“I’m sorry,” he said. He released my hands, and I almost dropped my coffee all over my lap. None of my muscles were listening to me anymore. Not after the touch of his hands on mine.

“Sorry?”

“I shouldn’t have. It was presumptuous. I’m not…” His stare was lost again in the distance.

“Not what?”

“Not whole. Not ready. I don’t know.” He shrugged his shoulders, obviously distraught but trying to hide it. “Excuse me. Thank you, thank you for the coffee.”

“It’s okay. Really.”

He looked up at me, and I saw a deep longing in his eyes. Not knowing what I was doing, I reached out and touched his cheek on the side of his face that was scarred. My thumb rested on his cheekbone, and with my hand obscuring his face the scar was erased from view, peeking out only slightly from under my palm. I caressed the white seam. His dark hair fell over my fingers and his eyes flashed dangerously, as though he were not the prince after all, but the wolf.

His strong fingers closed over mine, stroking the back of my hand with his thumb. I instinctively leaned forward into his pressure but stopped as he opened his mouth to speak. He paused, seeming to change his mind about what he would say.

“You’re a lovely girl.” His voice was nearly a whisper, and I heard in it a note of sorrow so deep that it made me want to throw my arms around him. I could tell he was hurting, that he wanted me and the wanting hurt him somehow. I didn’t know how, I didn’t know why, but I recognized the pain in his gaze as easily as I recognized my own face in the mirror each morning.

A student walked around the corner of the library into view, and I instinctively sat back upright, realizing the insanity of the situation. This was a man I did not know at all, a stranger in the snow, and I was ready to fall into his arms as quickly and easily as if I had known him all my life. I stood up from the bench, scared by the intensity of my attraction to him, unlike anything I had felt before.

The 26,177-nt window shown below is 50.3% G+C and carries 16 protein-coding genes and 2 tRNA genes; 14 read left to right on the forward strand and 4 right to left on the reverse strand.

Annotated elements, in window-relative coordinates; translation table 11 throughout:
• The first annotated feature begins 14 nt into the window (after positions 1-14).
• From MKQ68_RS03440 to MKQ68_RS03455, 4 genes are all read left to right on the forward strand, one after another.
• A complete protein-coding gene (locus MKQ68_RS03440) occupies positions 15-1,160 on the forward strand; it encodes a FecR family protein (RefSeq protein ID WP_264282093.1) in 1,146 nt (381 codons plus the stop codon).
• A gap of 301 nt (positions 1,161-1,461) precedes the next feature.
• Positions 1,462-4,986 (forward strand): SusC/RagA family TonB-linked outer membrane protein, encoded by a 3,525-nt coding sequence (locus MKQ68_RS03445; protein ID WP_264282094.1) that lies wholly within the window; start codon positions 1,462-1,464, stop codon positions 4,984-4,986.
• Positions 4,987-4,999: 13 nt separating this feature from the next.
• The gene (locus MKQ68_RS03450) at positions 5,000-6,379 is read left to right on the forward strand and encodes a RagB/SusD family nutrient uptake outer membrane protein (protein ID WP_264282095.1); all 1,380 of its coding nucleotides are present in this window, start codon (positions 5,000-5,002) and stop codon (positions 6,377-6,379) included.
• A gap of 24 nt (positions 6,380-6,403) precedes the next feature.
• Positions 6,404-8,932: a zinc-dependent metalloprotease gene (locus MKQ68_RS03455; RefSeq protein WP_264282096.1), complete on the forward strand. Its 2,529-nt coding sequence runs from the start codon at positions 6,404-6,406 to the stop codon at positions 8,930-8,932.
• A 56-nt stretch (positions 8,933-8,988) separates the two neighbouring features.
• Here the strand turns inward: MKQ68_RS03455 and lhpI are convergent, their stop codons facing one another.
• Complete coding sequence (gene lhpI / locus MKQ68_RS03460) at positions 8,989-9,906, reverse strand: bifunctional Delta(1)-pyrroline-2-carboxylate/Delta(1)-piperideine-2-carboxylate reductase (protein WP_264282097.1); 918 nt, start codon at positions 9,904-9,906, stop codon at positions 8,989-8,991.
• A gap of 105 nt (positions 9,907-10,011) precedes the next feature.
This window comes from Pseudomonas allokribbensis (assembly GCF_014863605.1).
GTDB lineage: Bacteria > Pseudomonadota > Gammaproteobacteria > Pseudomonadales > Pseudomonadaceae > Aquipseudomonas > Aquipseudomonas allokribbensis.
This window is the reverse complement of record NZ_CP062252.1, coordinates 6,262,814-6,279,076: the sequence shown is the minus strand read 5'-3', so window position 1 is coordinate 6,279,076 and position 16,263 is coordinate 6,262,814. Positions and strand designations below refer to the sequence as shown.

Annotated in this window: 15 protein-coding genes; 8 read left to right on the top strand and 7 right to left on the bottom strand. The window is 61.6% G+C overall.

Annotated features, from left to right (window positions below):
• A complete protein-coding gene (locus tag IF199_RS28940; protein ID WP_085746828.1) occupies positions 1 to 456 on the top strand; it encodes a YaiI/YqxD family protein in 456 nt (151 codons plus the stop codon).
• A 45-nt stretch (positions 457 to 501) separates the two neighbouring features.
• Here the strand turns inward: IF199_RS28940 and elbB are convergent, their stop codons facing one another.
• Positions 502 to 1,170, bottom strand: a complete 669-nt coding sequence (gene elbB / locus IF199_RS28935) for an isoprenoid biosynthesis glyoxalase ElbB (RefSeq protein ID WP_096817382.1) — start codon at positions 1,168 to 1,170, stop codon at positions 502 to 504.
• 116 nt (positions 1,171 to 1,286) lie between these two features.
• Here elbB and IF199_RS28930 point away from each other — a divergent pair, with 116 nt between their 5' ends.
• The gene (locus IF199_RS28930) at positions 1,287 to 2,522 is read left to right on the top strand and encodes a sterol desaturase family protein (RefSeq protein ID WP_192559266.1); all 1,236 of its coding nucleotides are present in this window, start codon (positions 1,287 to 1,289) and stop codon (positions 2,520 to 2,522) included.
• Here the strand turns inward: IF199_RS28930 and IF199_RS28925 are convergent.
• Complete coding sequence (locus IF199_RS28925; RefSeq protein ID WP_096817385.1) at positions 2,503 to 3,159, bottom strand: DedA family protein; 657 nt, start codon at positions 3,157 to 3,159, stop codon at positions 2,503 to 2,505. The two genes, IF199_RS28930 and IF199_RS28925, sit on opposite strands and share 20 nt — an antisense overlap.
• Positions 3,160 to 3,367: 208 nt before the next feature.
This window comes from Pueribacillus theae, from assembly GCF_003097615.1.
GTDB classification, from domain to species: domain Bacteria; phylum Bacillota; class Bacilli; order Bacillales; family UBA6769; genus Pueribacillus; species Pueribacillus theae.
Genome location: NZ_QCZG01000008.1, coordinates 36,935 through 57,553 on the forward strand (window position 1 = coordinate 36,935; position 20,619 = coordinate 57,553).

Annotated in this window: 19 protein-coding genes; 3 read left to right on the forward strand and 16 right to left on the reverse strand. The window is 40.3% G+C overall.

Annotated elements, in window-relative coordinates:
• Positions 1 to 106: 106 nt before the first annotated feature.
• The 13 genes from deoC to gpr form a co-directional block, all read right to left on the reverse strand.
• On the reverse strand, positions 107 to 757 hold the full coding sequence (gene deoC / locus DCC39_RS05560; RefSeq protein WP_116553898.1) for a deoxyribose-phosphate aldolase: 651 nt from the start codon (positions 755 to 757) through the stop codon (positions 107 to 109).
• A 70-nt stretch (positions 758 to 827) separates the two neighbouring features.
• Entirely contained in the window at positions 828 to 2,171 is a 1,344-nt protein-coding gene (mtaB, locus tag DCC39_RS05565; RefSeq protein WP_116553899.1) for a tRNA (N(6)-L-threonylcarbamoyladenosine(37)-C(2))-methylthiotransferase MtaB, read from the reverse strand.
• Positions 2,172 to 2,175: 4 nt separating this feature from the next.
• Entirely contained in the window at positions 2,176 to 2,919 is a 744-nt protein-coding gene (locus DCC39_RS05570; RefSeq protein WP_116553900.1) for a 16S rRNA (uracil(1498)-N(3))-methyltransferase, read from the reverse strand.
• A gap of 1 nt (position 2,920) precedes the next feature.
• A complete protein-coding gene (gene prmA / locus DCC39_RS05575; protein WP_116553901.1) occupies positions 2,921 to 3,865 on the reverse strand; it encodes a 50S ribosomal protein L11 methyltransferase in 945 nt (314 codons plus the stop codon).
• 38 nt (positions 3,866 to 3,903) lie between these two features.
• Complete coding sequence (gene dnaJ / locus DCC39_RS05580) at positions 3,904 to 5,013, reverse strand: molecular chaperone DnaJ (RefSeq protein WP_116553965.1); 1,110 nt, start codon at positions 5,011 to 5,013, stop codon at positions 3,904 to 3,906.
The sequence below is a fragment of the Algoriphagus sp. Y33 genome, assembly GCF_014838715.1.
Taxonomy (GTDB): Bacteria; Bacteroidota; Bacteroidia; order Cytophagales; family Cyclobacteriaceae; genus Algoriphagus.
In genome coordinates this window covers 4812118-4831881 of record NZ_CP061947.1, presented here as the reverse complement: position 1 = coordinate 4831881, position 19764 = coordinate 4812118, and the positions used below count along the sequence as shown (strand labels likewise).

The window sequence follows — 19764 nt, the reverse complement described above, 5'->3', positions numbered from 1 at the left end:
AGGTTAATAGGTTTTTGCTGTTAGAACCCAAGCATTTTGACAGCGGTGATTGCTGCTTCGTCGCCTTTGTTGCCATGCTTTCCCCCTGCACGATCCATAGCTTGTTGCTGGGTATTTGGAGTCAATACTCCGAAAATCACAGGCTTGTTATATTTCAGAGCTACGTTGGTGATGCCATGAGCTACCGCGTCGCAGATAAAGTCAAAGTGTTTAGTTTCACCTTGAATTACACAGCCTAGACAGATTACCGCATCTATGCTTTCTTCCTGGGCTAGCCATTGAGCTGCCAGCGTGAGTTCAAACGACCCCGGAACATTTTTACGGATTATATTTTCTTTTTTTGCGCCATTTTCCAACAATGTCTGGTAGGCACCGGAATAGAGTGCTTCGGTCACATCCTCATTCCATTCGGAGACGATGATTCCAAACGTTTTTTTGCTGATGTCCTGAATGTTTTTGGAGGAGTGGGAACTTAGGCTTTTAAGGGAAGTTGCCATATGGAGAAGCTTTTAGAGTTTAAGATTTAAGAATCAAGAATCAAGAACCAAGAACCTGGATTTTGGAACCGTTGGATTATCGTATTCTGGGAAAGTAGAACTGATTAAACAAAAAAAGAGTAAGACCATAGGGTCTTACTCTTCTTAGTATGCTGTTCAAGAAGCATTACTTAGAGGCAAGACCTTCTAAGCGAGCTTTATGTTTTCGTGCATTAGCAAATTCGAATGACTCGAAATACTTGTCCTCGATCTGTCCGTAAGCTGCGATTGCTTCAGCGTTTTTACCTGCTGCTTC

“I have to go,” I said. “My study group.”

“Yes, of course,” he said, still sitting. He did not seem anxious at all to see me go, but as I moved past him his hand shot out to stop me, catching me by the elbow.

“May I ask your name?” he said.

I hesitated for only a split second. “Valentina,” I replied. “Valentina Alastair.”

“My name is Eliot. Thank you for the coffee, Valentina,” the man said. He let go of my arm and I walked quickly toward the library, forcing myself to only look ahead. I thought that if I turned to look at him, I would not be able to leave him. But at the library door, I gave into curiosity and let myself glance back at him.

There was nobody there. He had vanished, like a snowflake that falls onto your cheek and melts into water before you feel it touch your skin. Above the bench there was a wisp of white breath that curled into itself, fading, until it dissipated into the air. Under the bench no footprints left any indication to where he had disappeared. The sheets